Rice Ph.D graduate known as ‘CRISPR Baby’ scientist sentenced to three years in prison – The Rice Thresher

Posted: January 15, 2020 at 1:46 pm

Infographic by Dan Helmici

By Riley Holmes 1/14/20 11:43pm

A Chinese court sentenced He Jiankui (Ph.D. 10), who revealed that he had genetically-edited twin girls last year, to three years in prison on Dec. 30, 2019. The questions surrounding his PhD advisor, Rice University bioengineering professor Michael Deems involvement in the Hes experiments, remain unanswered. In November 2018, Rice began a full investigation into Deems role in the research.

According to the New York Times, He plead guilty to forging documentation from ethics committees approving the study, which he used to recruit participants. Additionally, Chinese media outlets revealed his work on a previously undisclosed third child.

Since Rices Nov. 2018 statement, no more public updates on the internal investigation of Deem have been given. The Office of Public Affairs declined to comment for this article.

In the original statement, Rice stated they had been unaware of the project.

This work as described in press reports violates scientific conduct guidelines and is inconsistent with ethical norms of the scientific community and Rice University, the statement read.

Meanwhile, Stanford Universitys investigation cleared three researchers associated with He in Spring 2019 after concluding they did not encourage or directly participate in the project, according to the New York Times coverage.

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Dr. Christopher Scott, Chair of Medical Ethics and Health Policy at Baylor College of Medicine, studies ethical, legal, social and policy implications of biotechnologies similar to the ones He used. Scott formerly taught a required research ethics course to NIH grant recipients, and also mentioned that he discussed Hes project with an ethics class at Rice last fall.

The thing that is troubling about the China case is that its not a China ethics problem, it is an international problem, Scott said. So, the question from an ethics point of view is what are the professional and ethical obligations of those folks, who have either direct knowledge of intent or knowledge that the experiment was conducted, to report this fellow?

A Chinese scientist associated with the project claimed Deem was more than just a bystander, according to an article posted on STAT news in Jan. 2019. The studys manuscript lists Deem as an author. After He announced his work at a conference in Hong Kong in Nov. 2018, Deem told the Associated Press he had met the twins parents. According to the Houston Chronicle, however, he attempted to remove his name from the paper after it was sent to journals such as Nature. The study was ultimately rejected and never published. Deem had served as Hes advisor when he completed his PhD at Rice between 2007 and 2010.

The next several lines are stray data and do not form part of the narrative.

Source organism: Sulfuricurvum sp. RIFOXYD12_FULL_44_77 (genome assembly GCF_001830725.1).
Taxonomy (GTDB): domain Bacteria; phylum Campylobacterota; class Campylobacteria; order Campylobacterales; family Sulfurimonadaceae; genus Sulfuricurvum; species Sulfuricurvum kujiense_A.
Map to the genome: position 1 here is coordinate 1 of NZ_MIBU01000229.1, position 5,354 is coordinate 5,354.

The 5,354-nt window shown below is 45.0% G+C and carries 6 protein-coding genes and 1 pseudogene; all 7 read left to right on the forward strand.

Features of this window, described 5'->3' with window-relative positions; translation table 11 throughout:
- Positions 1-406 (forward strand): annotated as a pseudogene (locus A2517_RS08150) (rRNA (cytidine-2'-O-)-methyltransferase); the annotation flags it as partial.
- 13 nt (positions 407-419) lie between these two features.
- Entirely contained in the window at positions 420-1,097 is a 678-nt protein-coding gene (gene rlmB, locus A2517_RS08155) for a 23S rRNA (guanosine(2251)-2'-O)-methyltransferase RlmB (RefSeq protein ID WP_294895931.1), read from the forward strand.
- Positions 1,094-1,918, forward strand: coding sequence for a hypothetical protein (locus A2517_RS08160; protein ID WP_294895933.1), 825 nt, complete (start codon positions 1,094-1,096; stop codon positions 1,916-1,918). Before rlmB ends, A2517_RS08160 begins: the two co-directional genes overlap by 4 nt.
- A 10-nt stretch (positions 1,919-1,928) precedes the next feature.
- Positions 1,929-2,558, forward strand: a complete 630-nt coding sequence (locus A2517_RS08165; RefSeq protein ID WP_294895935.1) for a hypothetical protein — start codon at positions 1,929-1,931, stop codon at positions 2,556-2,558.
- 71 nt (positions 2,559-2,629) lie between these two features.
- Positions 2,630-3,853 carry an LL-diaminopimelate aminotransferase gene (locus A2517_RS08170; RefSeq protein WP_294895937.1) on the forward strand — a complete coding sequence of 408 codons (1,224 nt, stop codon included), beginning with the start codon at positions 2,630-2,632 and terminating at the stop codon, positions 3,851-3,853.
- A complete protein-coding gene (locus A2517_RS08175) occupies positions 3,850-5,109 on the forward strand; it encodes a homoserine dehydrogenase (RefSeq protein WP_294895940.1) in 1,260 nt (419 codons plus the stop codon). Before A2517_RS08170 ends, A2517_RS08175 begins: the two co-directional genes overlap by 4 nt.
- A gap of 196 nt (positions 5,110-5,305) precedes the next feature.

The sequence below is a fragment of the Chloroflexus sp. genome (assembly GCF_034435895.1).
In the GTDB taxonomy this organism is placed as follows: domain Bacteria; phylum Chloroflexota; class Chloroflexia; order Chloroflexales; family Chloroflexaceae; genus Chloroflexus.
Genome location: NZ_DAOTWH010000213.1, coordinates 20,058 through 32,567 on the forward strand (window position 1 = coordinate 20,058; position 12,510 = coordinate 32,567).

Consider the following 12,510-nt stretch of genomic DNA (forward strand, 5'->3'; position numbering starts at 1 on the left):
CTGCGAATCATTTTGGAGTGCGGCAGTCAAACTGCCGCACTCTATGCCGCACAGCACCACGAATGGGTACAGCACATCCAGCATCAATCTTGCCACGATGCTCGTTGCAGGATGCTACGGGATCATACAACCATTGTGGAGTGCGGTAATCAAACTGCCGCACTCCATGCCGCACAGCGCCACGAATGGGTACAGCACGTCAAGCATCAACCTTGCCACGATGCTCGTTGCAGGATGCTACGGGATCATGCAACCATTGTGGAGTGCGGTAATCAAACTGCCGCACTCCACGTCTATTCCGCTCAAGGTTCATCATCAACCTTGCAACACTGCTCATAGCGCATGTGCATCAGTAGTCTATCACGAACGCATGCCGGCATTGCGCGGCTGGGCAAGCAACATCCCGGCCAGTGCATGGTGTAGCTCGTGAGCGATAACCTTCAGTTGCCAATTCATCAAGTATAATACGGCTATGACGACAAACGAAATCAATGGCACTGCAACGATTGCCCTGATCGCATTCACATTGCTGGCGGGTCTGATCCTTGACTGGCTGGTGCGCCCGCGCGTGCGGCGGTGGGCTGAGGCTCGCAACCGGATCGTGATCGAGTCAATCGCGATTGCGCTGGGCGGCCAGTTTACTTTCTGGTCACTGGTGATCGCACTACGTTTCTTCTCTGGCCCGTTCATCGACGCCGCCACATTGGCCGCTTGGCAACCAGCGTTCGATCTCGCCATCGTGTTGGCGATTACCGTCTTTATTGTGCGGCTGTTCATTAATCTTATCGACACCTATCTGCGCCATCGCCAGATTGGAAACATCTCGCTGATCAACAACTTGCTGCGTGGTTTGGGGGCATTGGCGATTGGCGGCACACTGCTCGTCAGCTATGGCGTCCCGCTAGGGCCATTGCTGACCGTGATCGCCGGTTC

Deem did not respond to requests for comment at the time of publication. Two other bioengineering faculty members also declined to comment.

According to Scott, another issue arises with the language of the consent paperwork which described the gene-therapy experiment as a vaccination against H.I.V. The Thresher was not able to obtain a copy of the consent paperwork referenced by Scott.

When it comes to genetic editing, Scott said the unknowns and risks of these experiments differ from administering a new drug to a patient or implanting a heart device.

These are genetic effects that are felt, carried for life, and also carried in heritable ways to generations, Scott said, There has to be a commitment to understanding these sorts of things, how you follow these genetically-edited kids through adulthood, and later their children, and their childrens children - a lot of unknowns.

Two other Chinese scientists connected to Hes work were also given prison sentences, according to coverage by the New York Times. If the project had resulted in a participants death, Hes sentence might have exceeded 10 years, according to the Times.

Even though this was an uncomfortable and unfortunate event, it's really one of those teaching moments, Scott said You have to ask the question institutionally, what can be done to up the level of ethical foresight in teaching universities and research universities? That's a hard question to answer.

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Rice Ph.D graduate known as 'CRISPR Baby' scientist sentenced to three years in prison - The Rice Thresher

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